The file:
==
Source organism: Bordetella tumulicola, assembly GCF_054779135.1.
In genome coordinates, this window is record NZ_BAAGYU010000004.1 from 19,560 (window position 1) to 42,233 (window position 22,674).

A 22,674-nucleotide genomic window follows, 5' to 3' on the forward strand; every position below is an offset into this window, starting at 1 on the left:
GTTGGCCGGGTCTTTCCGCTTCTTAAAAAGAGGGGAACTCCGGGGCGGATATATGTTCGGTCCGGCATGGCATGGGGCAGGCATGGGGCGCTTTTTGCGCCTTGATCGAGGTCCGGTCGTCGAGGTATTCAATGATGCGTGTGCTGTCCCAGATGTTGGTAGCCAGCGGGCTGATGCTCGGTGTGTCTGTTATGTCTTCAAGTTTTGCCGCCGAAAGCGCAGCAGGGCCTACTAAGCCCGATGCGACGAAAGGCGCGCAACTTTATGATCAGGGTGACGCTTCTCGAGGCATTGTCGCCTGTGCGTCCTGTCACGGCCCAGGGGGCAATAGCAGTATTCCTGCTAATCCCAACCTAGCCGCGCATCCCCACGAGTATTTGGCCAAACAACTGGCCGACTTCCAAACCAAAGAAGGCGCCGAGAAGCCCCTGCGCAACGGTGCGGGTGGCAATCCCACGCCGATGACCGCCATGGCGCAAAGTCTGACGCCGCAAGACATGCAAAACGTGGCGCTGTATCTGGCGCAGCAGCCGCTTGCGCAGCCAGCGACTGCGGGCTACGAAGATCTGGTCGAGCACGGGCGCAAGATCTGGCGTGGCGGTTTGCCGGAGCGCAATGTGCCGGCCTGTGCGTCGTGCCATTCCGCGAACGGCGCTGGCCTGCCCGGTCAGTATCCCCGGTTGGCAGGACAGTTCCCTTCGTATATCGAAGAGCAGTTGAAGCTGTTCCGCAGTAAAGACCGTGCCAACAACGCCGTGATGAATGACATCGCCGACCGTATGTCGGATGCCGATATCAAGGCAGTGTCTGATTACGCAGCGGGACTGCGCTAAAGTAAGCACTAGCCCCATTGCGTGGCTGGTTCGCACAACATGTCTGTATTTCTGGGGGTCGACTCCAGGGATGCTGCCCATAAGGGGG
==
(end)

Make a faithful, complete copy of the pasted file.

Source organism: Bordetella tumulicola, assembly GCF_054779135.1.
In genome coordinates, this window is record NZ_BAAGYU010000004.1 from 19,560 (window position 1) to 42,233 (window position 22,674).

A 22,674-nucleotide genomic window follows, 5' to 3' on the forward strand; every position below is an offset into this window, starting at 1 on the left:
GTTGGCCGGGTCTTTCCGCTTCTTAAAAAGAGGGGAACTCCGGGGCGGATATATGTTCGGTCCGGCATGGCATGGGGCAGGCATGGGGCGCTTTTTGCGCCTTGATCGAGGTCCGGTCGTCGAGGTATTCAATGATGCGTGTGCTGTCCCAGATGTTGGTAGCCAGCGGGCTGATGCTCGGTGTGTCTGTTATGTCTTCAAGTTTTGCCGCCGAAAGCGCAGCAGGGCCTACTAAGCCCGATGCGACGAAAGGCGCGCAACTTTATGATCAGGGTGACGCTTCTCGAGGCATTGTCGCCTGTGCGTCCTGTCACGGCCCAGGGGGCAATAGCAGTATTCCTGCTAATCCCAACCTAGCCGCGCATCCCCACGAGTATTTGGCCAAACAACTGGCCGACTTCCAAACCAAAGAAGGCGCCGAGAAGCCCCTGCGCAACGGTGCGGGTGGCAATCCCACGCCGATGACCGCCATGGCGCAAAGTCTGACGCCGCAAGACATGCAAAACGTGGCGCTGTATCTGGCGCAGCAGCCGCTTGCGCAGCCAGCGACTGCGGGCTACGAAGATCTGGTCGAGCACGGGCGCAAGATCTGGCGTGGCGGTTTGCCGGAGCGCAATGTGCCGGCCTGTGCGTCGTGCCATTCCGCGAACGGCGCTGGCCTGCCCGGTCAGTATCCCCGGTTGGCAGGACAGTTCCCTTCGTATATCGAAGAGCAGTTGAAGCTGTTCCGCAGTAAAGACCGTGCCAACAACGCCGTGATGAATGACATCGCCGACCGTATGTCGGATGCCGATATCAAGGCAGTGTCTGATTACGCAGCGGGACTGCGCTAAAGTAAGCACTAGCCCCATTGCGTGGCTGGTTCGCACAACATGTCTGTATTTCTGGGGGTCGACTCCAGGGATGCTGCCCATAAGGGGG